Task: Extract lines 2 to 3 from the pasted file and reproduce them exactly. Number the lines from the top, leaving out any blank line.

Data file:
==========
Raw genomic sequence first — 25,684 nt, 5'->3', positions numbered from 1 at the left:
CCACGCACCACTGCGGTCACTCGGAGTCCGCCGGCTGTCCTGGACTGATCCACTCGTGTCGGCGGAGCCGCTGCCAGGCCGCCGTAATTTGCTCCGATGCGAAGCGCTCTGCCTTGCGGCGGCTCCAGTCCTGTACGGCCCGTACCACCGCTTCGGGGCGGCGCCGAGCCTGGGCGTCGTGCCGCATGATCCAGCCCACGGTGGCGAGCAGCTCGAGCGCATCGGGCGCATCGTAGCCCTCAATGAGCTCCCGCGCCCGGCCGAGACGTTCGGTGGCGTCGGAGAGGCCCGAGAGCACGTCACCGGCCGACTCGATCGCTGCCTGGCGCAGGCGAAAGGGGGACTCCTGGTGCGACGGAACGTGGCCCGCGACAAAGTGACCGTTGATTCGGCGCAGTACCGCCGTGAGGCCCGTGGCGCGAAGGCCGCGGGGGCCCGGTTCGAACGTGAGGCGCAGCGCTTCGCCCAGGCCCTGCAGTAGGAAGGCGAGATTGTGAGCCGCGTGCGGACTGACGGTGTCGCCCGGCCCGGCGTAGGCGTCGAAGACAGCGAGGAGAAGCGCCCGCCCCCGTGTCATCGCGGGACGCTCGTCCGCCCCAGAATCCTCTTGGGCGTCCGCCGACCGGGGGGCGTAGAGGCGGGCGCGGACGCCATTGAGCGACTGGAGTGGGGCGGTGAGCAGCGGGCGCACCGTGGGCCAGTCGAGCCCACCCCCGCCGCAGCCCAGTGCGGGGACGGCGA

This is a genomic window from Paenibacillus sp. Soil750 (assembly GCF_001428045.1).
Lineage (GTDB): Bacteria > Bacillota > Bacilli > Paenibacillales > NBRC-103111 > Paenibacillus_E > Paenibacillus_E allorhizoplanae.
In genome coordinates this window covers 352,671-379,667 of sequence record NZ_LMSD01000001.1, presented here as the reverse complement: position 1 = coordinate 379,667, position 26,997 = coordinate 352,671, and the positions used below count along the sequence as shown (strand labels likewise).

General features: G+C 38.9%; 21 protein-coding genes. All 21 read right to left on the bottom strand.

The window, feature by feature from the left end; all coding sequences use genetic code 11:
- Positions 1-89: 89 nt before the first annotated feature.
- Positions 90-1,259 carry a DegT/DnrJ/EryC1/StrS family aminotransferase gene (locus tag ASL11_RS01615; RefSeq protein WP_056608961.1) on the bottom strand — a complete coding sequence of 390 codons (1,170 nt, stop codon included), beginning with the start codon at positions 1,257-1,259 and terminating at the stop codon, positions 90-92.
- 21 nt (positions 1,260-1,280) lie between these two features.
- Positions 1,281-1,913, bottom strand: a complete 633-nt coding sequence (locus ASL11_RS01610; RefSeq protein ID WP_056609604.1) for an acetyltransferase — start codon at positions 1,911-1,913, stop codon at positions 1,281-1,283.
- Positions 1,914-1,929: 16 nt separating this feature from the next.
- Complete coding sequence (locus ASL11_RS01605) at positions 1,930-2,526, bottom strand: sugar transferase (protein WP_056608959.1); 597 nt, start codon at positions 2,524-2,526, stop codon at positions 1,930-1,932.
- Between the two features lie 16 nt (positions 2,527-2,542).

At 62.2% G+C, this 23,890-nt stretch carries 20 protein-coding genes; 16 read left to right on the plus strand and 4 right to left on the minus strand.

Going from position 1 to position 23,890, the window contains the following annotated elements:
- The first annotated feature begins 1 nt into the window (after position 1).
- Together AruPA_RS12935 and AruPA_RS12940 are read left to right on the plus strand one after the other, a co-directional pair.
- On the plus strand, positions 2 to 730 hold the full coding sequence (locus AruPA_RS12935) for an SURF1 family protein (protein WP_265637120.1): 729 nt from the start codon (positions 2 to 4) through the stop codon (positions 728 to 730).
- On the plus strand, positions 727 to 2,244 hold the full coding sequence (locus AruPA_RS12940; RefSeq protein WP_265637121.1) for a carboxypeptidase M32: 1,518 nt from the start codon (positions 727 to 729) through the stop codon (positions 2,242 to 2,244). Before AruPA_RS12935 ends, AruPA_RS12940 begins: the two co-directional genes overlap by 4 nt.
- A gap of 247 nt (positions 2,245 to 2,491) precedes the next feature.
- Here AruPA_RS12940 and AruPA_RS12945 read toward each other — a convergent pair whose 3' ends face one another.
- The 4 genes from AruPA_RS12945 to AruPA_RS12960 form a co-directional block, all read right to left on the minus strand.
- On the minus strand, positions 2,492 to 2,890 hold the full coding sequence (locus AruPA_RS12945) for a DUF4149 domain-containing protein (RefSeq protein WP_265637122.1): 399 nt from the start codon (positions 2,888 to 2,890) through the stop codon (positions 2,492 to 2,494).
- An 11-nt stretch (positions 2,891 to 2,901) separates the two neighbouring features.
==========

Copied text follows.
CCACGCACCACTGCGGTCACTCGGAGTCCGCCGGCTGTCCTGGACTGATCCACTCGTGTCGGCGGAGCCGCTGCCAGGCCGCCGTAATTTGCTCCGATGCGAAGCGCTCTGCCTTGCGGCGGCTCCAGTCCTGTACGGCCCGTACCACCGCTTCGGGGCGGCGCCGAGCCTGGGCGTCGTGCCGCATGATCCAGCCCACGGTGGCGAGCAGCTCGAGCGCATCGGGCGCATCGTAGCCCTCAATGAGCTCCCGCGCCCGGCCGAGACGTTCGGTGGCGTCGGAGAGGCCCGAGAGCACGTCACCGGCCGACTCGATCGCTGCCTGGCGCAGGCGAAAGGGGGACTCCTGGTGCGACGGAACGTGGCCCGCGACAAAGTGACCGTTGATTCGGCGCAGTACCGCCGTGAGGCCCGTGGCGCGAAGGCCGCGGGGGCCCGGTTCGAACGTGAGGCGCAGCGCTTCGCCCAGGCCCTGCAGTAGGAAGGCGAGATTGTGAGCCGCGTGCGGACTGACGGTGTCGCCCGGCCCGGCGTAGGCGTCGAAGACAGCGAGGAGAAGCGCCCGCCCCCGTGTCATCGCGGGACGCTCGTCCGCCCCAGAATCCTCTTGGGCGTCCGCCGACCGGGGGGCGTAGAGGCGGGCGCGGACGCCATTGAGCGACTGGAGTGGGGCGGTGAGCAGCGGGCGCACCGTGGGCCAGTCGAGCCCACCCCCGCCGCAGCCCAGTGCGGGGACGGCGA

This is a genomic window from Paenibacillus sp. Soil750 (assembly GCF_001428045.1).